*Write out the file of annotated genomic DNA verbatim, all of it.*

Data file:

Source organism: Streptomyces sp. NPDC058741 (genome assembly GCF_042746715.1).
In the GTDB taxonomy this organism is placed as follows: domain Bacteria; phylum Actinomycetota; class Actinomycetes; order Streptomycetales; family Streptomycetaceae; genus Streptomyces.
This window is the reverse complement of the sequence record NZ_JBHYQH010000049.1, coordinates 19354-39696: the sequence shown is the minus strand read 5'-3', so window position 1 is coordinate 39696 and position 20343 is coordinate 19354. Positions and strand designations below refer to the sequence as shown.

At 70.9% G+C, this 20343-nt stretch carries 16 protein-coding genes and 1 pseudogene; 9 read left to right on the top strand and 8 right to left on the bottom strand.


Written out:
Source organism: Streptomyces sp. NPDC058741 (genome assembly GCF_042746715.1).
In the GTDB taxonomy this organism is placed as follows: domain Bacteria; phylum Actinomycetota; class Actinomycetes; order Streptomycetales; family Streptomycetaceae; genus Streptomyces.
This window is the reverse complement of the sequence record NZ_JBHYQH010000049.1, coordinates 19354-39696: the sequence shown is the minus strand read 5'-3', so window position 1 is coordinate 39696 and position 20343 is coordinate 19354. Positions and strand designations below refer to the sequence as shown.

At 70.9% G+C, this 20343-nt stretch carries 16 protein-coding genes and 1 pseudogene; 9 read left to right on the top strand and 8 right to left on the bottom strand.